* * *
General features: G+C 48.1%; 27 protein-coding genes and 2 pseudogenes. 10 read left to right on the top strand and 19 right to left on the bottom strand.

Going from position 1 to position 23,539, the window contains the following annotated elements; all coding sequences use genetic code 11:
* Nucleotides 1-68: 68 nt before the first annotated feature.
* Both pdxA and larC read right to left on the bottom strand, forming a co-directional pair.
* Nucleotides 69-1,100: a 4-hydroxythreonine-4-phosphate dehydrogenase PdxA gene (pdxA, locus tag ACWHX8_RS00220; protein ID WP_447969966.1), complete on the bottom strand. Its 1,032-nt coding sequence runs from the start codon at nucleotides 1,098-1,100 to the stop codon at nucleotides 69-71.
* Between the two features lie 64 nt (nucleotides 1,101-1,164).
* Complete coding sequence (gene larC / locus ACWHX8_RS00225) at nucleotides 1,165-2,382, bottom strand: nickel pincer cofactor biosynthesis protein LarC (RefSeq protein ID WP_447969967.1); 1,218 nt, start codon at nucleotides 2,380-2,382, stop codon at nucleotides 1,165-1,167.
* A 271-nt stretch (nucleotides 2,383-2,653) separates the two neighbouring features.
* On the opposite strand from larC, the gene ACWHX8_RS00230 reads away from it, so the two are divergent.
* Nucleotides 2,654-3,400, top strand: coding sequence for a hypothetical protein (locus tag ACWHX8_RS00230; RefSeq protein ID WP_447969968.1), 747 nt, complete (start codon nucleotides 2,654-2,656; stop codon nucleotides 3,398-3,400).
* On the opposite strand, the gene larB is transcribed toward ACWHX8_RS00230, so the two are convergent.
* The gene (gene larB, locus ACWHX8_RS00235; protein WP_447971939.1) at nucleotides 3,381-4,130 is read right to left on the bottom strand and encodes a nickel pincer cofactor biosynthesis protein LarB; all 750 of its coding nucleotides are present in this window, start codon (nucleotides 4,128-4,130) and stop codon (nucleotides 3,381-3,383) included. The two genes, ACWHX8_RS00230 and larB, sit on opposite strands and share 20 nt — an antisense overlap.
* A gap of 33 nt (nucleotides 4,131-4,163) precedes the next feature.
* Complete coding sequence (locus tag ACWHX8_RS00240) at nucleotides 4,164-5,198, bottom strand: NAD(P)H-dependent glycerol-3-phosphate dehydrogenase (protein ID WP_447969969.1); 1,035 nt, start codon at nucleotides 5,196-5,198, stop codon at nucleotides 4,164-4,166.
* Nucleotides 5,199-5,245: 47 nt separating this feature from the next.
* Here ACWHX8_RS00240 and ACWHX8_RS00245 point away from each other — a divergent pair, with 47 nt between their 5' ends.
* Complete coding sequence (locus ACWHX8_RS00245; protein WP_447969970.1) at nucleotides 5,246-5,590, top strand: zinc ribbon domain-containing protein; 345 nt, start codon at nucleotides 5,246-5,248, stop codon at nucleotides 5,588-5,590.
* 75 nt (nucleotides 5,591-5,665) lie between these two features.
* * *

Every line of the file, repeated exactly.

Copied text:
General features: G+C 48.1%; 27 protein-coding genes and 2 pseudogenes. 10 read left to right on the top strand and 19 right to left on the bottom strand.

Going from position 1 to position 23,539, the window contains the following annotated elements; all coding sequences use genetic code 11:
* Nucleotides 1-68: 68 nt before the first annotated feature.
* Both pdxA and larC read right to left on the bottom strand, forming a co-directional pair.
* Nucleotides 69-1,100: a 4-hydroxythreonine-4-phosphate dehydrogenase PdxA gene (pdxA, locus tag ACWHX8_RS00220; protein ID WP_447969966.1), complete on the bottom strand. Its 1,032-nt coding sequence runs from the start codon at nucleotides 1,098-1,100 to the stop codon at nucleotides 69-71.
* Between the two features lie 64 nt (nucleotides 1,101-1,164).
* Complete coding sequence (gene larC / locus ACWHX8_RS00225) at nucleotides 1,165-2,382, bottom strand: nickel pincer cofactor biosynthesis protein LarC (RefSeq protein ID WP_447969967.1); 1,218 nt, start codon at nucleotides 2,380-2,382, stop codon at nucleotides 1,165-1,167.
* A 271-nt stretch (nucleotides 2,383-2,653) separates the two neighbouring features.
* On the opposite strand from larC, the gene ACWHX8_RS00230 reads away from it, so the two are divergent.
* Nucleotides 2,654-3,400, top strand: coding sequence for a hypothetical protein (locus tag ACWHX8_RS00230; RefSeq protein ID WP_447969968.1), 747 nt, complete (start codon nucleotides 2,654-2,656; stop codon nucleotides 3,398-3,400).
* On the opposite strand, the gene larB is transcribed toward ACWHX8_RS00230, so the two are convergent.
* The gene (gene larB, locus ACWHX8_RS00235; protein WP_447971939.1) at nucleotides 3,381-4,130 is read right to left on the bottom strand and encodes a nickel pincer cofactor biosynthesis protein LarB; all 750 of its coding nucleotides are present in this window, start codon (nucleotides 4,128-4,130) and stop codon (nucleotides 3,381-3,383) included. The two genes, ACWHX8_RS00230 and larB, sit on opposite strands and share 20 nt — an antisense overlap.
* A gap of 33 nt (nucleotides 4,131-4,163) precedes the next feature.
* Complete coding sequence (locus tag ACWHX8_RS00240) at nucleotides 4,164-5,198, bottom strand: NAD(P)H-dependent glycerol-3-phosphate dehydrogenase (protein ID WP_447969969.1); 1,035 nt, start codon at nucleotides 5,196-5,198, stop codon at nucleotides 4,164-4,166.
* Nucleotides 5,199-5,245: 47 nt separating this feature from the next.
* Here ACWHX8_RS00240 and ACWHX8_RS00245 point away from each other — a divergent pair, with 47 nt between their 5' ends.
* Complete coding sequence (locus ACWHX8_RS00245; protein WP_447969970.1) at nucleotides 5,246-5,590, top strand: zinc ribbon domain-containing protein; 345 nt, start codon at nucleotides 5,246-5,248, stop codon at nucleotides 5,588-5,590.
* 75 nt (nucleotides 5,591-5,665) lie between these two features.